As a franchise, the Cubs have been bad at a lot of things for a long time. One of the most common sticking points for the team has been the bullpen. Of course, that makes sense, since clubs that can barely fill out a rotation often don't have a stable of players to push to the pen.
The team has often been especially bad, at least in the eyes of the fans, at closing games. That has led the front office to knee-jerkedly (my new word of the week) react in the free agent market. The team has often had to try and buy a "proven closer" to solve its end of game issues.
For this week's Foil installment, that takes us back to the offseason leading into the 1997 season. The 1996 Cubs' pitching staff was, well, yuck. The team blew 16 saves, converting 34 chances. Those numbers, as middling as they are, were entirely propped up by Turk Wendell, who managed to convert 18 of 20 chances (for the non-math majors, that's 16 saves and 14 blown saves for the rest of the staff). Though, in a rare bit of forethought, the team did see through Wendell's conversion rate to see a poor K/BB rate and a FIP that suggested a fluky season. Okay, so they probably didn't use those stats, but they got the call right.
At least, that part. Sort of.
Because the reaction was not to give the closer's job for another doomed team to youngster Terry Adams, who had performed ok in 1996. The reaction by Ed Lynch was to sign former Expos closer Mel Rojas to a three-year, $13.75 million deal. That's right: almost 20 years ago, the Cubs' GM signed a closer for also-ran teams to that kind of contract.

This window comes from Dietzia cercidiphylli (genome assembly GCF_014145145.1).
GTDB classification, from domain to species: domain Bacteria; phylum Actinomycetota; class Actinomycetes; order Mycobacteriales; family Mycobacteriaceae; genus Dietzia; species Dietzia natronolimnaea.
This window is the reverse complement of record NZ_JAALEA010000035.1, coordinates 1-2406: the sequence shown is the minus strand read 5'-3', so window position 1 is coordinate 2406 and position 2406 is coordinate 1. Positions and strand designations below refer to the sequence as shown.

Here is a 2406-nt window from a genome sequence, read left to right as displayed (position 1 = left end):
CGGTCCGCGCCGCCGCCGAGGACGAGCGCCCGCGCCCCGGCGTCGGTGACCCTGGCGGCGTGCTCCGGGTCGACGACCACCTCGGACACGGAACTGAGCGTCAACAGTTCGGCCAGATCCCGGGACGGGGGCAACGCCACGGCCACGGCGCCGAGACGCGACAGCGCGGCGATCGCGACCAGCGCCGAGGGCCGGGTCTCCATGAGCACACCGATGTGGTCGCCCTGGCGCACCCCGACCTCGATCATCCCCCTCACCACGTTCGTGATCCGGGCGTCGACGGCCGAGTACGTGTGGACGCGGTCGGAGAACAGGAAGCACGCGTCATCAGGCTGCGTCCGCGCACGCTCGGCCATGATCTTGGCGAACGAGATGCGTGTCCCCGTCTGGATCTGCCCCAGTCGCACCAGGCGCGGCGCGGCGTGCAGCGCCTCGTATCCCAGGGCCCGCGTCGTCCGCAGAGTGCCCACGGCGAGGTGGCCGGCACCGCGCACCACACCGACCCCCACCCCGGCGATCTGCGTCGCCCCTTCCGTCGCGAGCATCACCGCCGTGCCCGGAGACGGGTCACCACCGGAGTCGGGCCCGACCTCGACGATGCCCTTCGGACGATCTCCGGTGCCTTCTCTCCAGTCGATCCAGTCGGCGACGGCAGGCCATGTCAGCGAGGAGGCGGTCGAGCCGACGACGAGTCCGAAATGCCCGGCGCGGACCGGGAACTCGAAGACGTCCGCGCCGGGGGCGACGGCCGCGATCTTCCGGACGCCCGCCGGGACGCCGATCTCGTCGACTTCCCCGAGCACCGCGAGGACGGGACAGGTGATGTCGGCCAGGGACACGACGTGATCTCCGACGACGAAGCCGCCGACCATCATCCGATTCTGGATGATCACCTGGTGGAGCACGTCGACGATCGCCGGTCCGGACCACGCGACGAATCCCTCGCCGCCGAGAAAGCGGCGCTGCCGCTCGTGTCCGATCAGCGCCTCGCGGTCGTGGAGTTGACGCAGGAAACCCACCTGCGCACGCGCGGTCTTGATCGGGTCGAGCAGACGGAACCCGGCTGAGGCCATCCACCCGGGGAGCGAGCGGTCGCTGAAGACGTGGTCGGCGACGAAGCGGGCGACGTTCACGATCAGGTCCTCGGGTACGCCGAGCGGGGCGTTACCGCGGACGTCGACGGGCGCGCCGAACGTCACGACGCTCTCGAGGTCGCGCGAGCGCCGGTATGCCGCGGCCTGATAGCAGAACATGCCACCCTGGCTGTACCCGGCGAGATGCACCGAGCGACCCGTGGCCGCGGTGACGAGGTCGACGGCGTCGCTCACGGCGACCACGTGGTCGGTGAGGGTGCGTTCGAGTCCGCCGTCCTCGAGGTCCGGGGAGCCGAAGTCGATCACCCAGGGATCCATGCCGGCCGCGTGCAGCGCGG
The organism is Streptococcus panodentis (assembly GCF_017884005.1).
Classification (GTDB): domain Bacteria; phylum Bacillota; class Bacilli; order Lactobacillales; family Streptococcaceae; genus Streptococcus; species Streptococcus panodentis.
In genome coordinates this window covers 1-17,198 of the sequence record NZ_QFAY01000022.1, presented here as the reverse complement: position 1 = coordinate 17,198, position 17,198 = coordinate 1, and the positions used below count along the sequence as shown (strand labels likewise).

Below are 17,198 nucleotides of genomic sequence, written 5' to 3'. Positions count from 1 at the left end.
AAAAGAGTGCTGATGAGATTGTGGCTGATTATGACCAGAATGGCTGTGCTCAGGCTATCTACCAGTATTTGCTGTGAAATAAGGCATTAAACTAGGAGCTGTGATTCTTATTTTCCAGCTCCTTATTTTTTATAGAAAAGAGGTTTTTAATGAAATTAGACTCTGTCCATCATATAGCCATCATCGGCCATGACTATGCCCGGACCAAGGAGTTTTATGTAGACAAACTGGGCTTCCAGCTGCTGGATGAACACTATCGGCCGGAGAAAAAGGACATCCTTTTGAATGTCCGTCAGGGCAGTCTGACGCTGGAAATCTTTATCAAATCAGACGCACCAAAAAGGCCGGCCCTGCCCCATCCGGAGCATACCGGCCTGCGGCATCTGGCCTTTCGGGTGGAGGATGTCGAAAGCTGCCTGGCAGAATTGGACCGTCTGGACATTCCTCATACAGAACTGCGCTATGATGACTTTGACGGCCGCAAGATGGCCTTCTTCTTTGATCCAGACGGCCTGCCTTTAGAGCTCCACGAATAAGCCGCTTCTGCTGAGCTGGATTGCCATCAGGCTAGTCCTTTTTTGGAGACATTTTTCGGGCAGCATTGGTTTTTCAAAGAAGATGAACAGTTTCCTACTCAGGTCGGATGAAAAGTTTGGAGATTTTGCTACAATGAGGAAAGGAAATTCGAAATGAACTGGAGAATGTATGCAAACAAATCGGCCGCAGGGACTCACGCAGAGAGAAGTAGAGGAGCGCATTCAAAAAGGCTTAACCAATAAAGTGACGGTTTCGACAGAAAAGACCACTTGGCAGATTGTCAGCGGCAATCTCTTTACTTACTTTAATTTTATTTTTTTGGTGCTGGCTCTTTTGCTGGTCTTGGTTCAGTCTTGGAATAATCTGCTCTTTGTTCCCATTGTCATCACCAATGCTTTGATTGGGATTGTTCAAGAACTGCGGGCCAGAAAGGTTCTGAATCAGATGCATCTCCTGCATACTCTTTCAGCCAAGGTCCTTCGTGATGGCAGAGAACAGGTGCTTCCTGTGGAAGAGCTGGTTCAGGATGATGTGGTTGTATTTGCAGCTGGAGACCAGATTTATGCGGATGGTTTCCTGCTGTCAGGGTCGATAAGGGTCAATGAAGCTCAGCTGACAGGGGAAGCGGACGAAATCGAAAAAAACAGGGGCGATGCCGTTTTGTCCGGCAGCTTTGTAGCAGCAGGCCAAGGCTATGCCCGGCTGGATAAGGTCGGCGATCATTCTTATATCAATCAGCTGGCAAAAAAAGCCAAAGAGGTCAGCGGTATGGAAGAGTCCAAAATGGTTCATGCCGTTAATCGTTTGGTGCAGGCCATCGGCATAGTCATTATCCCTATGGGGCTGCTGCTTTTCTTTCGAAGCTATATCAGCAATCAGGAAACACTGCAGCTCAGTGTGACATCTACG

Al took a look back at the 1997 season and Rojas' role in it unraveling back in 2008. So you can read some of the particulars at that link. Of note, that Cub team was toast before April was over, having lost 14 straight games to start the season. Rojas didn't get a save chance until game 19, which he predictably blew.
But let's focus back on Rojas for a second. The reliever had just turned 30 and seemed to be growing into the closer's role in Montreal.
1995: 30 saves in 37 chances, FIP 3.28 (ERA 4.12), 8.11 K/9, WHIP 1.45, 1.3 WAR
1996: 36 saves in 40 chances, FIP 2.81 (ERA 3.22), 10.22 K/9, WHIP 1.04, 2.0 WAR
And what happened in his part of one season on the north side (Hey, wait, you said it was a three year deal, right? More on that in a minute.)?
1997: In 59 innings over 54 games, he converted just 13 saves in 19 chances with a WHIP of 1.42 and a FIP of 5.24, meaning he actually was somewhat "lucky" to have an ERA of "only" 4.42. He still struck guys out (9.31 K/9). I imagine Cub fans who remember that season will think Rojas was "worth" more than just half a loss that year (-0.5 WAR).
For his career, Rojas played 10 seasons, sporting a 34-31 record with 126 saves and an ERA+ of 107.
Lynch did manage to right the wrong, at least somewhat. As Al summarized:
... in dumping Rojas, Brian McRae (who had also worn out his welcome in Chicago after two decent years in 1995 and 1996) and Turk Wendell to the Mets, Lynch made his best deal as GM, and acquired two players who played key roles in the 1998 wild card year: Lance Johnson, who did decent work as a platoon CF, and Mark Clark, a serviceable inning-eater (sort of the Jason Marquis of his time). So, Mel's acquisition did have a happy ending, from a Cubs point of view, at least.
In the interests of totality, the Cubs also acquired the legendary Manny Alexander in that deal.
Rojas would go on to be pretty blah for the Mets, who later traded him to the Dodgers for Bobby Bonilla. Since the Mets are literally still paying Bonilla's salary, that fanbase can indirectly blame Ed Lynch for some of their troubles.
So the signing of Rojas did have a small silver lining for the Cubs. And Mel's impact on the game isn't quite done yet. He has a son who is a not inconsequential minor league outfielder for the Pirates. Let's wish Mel Rojas, Jr. well, except when he's playing the Cubs.